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Pyranometer Thermal Offsets Under Different Ventilation Regimes. David H. Halliwell 1 L. J. Bruce McArthur 2 Experimental Studies Division Meteorological Service of Canada 1 Wilcox, Saskatchewan 2 Toronto, Ontario. Experimental Design.

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pyranometer thermal offsets under different ventilation regimes
The 8th BSRN Workshop and Scientific Review Meeting, 26-30 July 2004

British Met Office, Exeter, UK

Pyranometer Thermal Offsets Under Different Ventilation Regimes

David H. Halliwell 1

L. J. Bruce McArthur 2

Experimental Studies Division

Meteorological Service of Canada

1 Wilcox, Saskatchewan

2 Toronto, Ontario

experimental design
The 8th BSRN Workshop and Scientific Review Meeting, 26-30 July 2004

British Met Office, Exeter, UK

Experimental Design
  • The study is the result of questions arising from the ARM 1st Diffuse IOP, with respect to the performance of the Kipp and Zonen CM21 with the Meteorological Service of Canada (MSC) ventilation system
  • Carried out at the Regina BSRN station, Feb. 22 to Apr. 12, 2002 (50 days)
  • Set up five Kipp and Zonen CM21s with five different ventilation systems (configured as global sensors)
  • Supplemental data from the BSRN data stream, consisting of four CM21s (two global, two diffuse), two Eppley PIR and one Kipp and Zonen CG4 pyrgeometers (co-located within 10 m)
  • All data measured once per second, store one-minute statistics
ventilation systems
The 8th BSRN Workshop and Scientific Review Meeting, 26-30 July 2004

British Met Office, Exeter, UK

Ventilation Systems
  • The ventilation systems used in the experiment consisted of the following:
  • Kipp and Zonen CV2 shield and ventilator (with optional heating)
  • Standard MSC shield, fan and base (nominal 35 cfm)
  • Standard MSC fan with modified base (increased hole sizes)
  • Medium volume NBB fan (nominal 90 cfm) with revised base
  • High volume NBB fan (nominal 166 cfm) with revised base
  • Note: all BSRN instruments use the Standard MSC shield, fan and base (except the CG4, which uses a CV2 shield with heater).
slide5
The 8th BSRN Workshop and Scientific Review Meeting, 26-30 July 2004

British Met Office, Exeter, UK

BSRN Instrument Configuration

instrumentation
The 8th BSRN Workshop and Scientific Review Meeting, 26-30 July 2004

British Met Office, Exeter, UK

Instrumentation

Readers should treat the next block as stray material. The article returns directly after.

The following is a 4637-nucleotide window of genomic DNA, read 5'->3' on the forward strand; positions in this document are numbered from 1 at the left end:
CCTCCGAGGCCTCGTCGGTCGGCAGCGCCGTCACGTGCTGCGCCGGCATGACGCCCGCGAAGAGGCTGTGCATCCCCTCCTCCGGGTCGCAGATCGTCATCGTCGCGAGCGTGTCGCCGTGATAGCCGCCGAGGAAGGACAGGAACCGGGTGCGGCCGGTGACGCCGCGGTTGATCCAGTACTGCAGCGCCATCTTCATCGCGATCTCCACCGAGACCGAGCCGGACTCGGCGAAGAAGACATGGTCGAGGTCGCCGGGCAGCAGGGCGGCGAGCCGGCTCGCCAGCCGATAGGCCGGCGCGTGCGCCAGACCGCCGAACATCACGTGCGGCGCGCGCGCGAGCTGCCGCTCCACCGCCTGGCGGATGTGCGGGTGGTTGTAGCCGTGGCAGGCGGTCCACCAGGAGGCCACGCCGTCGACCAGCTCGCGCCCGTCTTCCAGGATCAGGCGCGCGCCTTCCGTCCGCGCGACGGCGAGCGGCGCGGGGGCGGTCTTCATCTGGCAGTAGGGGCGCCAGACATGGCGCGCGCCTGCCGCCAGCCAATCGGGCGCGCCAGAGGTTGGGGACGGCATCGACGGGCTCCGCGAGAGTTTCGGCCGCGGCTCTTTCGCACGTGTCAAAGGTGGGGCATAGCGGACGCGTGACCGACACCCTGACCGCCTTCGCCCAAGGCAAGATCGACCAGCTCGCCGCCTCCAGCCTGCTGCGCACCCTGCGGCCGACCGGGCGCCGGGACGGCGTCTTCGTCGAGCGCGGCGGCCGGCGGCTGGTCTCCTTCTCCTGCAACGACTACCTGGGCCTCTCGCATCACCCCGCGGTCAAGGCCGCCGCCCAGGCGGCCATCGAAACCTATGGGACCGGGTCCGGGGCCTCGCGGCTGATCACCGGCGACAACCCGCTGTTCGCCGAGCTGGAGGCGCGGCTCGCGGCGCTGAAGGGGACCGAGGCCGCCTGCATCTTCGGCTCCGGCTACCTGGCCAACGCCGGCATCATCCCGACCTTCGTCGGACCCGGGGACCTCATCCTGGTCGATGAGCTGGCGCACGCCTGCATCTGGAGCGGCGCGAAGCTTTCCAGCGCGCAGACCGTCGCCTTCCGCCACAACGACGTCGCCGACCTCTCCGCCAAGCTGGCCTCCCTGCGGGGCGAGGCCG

BSRN Global Table

Kipp and Zonen CG4 with CV2 shield and ventilator

BSRN tracker with diffuse and Eppley PIR

operational ventilation settings
The 8th BSRN Workshop and Scientific Review Meeting, 26-30 July 2004

British Met Office, Exeter, UK

Operational Ventilation Settings
  • The experiment was divided into four time periods, based on changes in the ventilation regimes. These periods were:
  • February 22 - 26 : no ventilation (control)
  • February 26 - March 15 : ventilation systems on (no heat on CV2)
  • March 15 - 27 : ventilation systems on (heat added to CV2)
  • March 27 – April 12: instruments shifted on ventilators.
  • The shift meant that each CM21 was exposed to a different ventilation system. The five instruments were removed from the base and moved one position north (with the northmost moving to the southmost position)
  • The BSRN instruments (four CM21, two PIR, one CG4) operated under standard ventilation throughout the experiment.
analysis procedure
The 8th BSRN Workshop and Scientific Review Meeting, 26-30 July 2004

British Met Office, Exeter, UK

Analysis Procedure
  • Analysis follows the guidelines from Dutton et al (2001) “Measurement of broadband diffuse solar irradiance using current commercial instrumentation with a correction for thermal offset errors” J. Atmos. Ocean. Tech. 18, 297-314. Their technique suggests the use of an equation of the form:
  • os = b0 + b1NetIR + b2DC
  • Dutton et al found that the DC term does little to improve the offset correction, which leaves the offset as a linear function of the NetIR term. Dutton et al also suggested that the b0 term can be set to zero (forcing the line through the origin).
  • In the current study, regression have not been performed on the data. We will examine the data graphically, plotting the pyranometer value against NetIR.
slide9